Economic history has shown that in the long run and on average, a company will not be able to increase prices in the international market by more than 2–3% per year. As interesting as this statistic may be, it's not very helpful in the short run. The point is: If the costs of a company's inputs are increasing by 5% and these costs cannot be passed along to the customer, then the minimum annual increase in productivity must be the difference between the cost increase and price increase that is achievable; otherwise, financial performance will deteriorate.
Any measure of productivity should include the concepts of manufactured value added, operating value added, and premium value added.
If a reduction in force (RIF) is to have any impact on cost, the management team has to go after the highly paid people and refrain from the temptation of laying off clerks and secretaries.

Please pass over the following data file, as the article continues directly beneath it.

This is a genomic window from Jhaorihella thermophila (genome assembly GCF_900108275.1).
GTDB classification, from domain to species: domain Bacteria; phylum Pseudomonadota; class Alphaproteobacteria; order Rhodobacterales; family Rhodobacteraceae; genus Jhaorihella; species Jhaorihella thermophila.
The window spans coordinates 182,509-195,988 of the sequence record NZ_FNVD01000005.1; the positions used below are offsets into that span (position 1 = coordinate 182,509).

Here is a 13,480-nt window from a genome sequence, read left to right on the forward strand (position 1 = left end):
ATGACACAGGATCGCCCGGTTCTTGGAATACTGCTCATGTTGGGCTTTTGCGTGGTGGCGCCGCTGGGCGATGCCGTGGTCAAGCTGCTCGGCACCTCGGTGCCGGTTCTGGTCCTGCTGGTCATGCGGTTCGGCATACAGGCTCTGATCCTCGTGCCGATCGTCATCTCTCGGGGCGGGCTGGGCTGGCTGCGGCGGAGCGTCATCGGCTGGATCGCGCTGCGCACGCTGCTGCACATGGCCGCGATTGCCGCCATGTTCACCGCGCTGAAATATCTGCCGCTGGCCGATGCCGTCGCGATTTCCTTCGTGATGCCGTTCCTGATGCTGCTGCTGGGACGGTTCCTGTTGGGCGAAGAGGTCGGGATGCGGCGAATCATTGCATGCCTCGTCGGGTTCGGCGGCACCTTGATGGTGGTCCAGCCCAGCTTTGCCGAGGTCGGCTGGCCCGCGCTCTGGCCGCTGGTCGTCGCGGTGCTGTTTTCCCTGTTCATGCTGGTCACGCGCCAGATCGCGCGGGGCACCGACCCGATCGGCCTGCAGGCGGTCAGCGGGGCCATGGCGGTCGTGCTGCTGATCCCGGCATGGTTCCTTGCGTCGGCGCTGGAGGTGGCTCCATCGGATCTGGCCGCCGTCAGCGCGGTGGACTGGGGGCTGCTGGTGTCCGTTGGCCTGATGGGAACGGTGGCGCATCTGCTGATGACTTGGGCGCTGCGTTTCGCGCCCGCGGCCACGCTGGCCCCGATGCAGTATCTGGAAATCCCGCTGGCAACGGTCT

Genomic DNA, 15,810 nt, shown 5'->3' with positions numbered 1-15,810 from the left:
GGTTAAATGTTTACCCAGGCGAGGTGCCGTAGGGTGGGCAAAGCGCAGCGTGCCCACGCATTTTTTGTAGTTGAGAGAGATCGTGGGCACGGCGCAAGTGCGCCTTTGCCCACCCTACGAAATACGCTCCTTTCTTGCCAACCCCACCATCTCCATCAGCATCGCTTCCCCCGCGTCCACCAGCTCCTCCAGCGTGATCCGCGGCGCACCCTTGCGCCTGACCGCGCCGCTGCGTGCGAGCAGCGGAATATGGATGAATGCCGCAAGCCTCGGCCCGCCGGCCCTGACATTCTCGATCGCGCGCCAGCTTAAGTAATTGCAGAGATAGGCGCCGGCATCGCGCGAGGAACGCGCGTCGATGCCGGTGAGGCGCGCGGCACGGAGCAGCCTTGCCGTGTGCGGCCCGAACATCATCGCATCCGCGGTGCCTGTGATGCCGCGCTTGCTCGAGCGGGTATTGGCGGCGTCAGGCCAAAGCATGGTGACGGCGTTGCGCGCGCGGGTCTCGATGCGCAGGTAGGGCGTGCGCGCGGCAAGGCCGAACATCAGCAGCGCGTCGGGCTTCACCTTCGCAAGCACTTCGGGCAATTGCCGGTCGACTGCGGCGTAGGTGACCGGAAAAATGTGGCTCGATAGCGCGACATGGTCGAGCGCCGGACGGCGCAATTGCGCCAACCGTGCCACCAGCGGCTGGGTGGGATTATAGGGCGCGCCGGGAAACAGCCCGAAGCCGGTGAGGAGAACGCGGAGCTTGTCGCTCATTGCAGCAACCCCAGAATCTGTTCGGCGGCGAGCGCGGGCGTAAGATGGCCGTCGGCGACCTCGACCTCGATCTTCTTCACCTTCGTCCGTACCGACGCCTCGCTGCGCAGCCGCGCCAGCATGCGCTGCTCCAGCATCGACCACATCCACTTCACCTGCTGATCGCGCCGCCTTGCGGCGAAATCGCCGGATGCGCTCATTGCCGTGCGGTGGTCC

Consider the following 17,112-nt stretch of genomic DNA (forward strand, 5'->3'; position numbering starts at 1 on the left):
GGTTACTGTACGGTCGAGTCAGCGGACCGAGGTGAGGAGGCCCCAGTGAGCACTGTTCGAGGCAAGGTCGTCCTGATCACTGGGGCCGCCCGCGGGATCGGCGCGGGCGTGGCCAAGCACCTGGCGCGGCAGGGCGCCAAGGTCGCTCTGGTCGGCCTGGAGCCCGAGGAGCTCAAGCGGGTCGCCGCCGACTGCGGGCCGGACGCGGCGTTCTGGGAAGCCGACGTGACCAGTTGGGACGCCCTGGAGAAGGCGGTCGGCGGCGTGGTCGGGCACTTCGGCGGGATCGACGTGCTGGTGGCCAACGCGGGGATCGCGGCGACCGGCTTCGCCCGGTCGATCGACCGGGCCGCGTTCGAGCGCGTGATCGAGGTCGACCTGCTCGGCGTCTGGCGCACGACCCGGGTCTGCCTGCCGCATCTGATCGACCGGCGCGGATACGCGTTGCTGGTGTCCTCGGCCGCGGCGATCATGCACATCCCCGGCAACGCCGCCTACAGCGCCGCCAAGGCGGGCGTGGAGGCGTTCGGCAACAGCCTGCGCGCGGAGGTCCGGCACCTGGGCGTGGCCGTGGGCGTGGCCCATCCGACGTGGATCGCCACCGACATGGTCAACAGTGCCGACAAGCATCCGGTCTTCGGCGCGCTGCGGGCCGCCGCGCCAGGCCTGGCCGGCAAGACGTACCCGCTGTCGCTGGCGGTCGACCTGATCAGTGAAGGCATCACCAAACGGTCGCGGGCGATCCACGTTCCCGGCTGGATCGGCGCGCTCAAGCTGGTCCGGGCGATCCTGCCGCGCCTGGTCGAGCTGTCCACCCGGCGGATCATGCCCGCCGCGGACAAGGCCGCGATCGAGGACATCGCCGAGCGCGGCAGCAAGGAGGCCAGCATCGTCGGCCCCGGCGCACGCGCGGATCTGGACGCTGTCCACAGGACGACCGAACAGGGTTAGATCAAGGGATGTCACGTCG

Customers will only pay for value added and will not pay for inefficiencies.
A company can't save its way into prosperity.
Without an effective productivity program focused on value added, any benefit achieved via cost reduction will be quickly erased. Cost creep is relentless. Your efforts have to be without end in order to keep them under control and you need imaginative strategies to continuously bring them down.
While it is seemingly very compelling to be the low-cost producer, the concept may be flawed. You are probably better off if you ...
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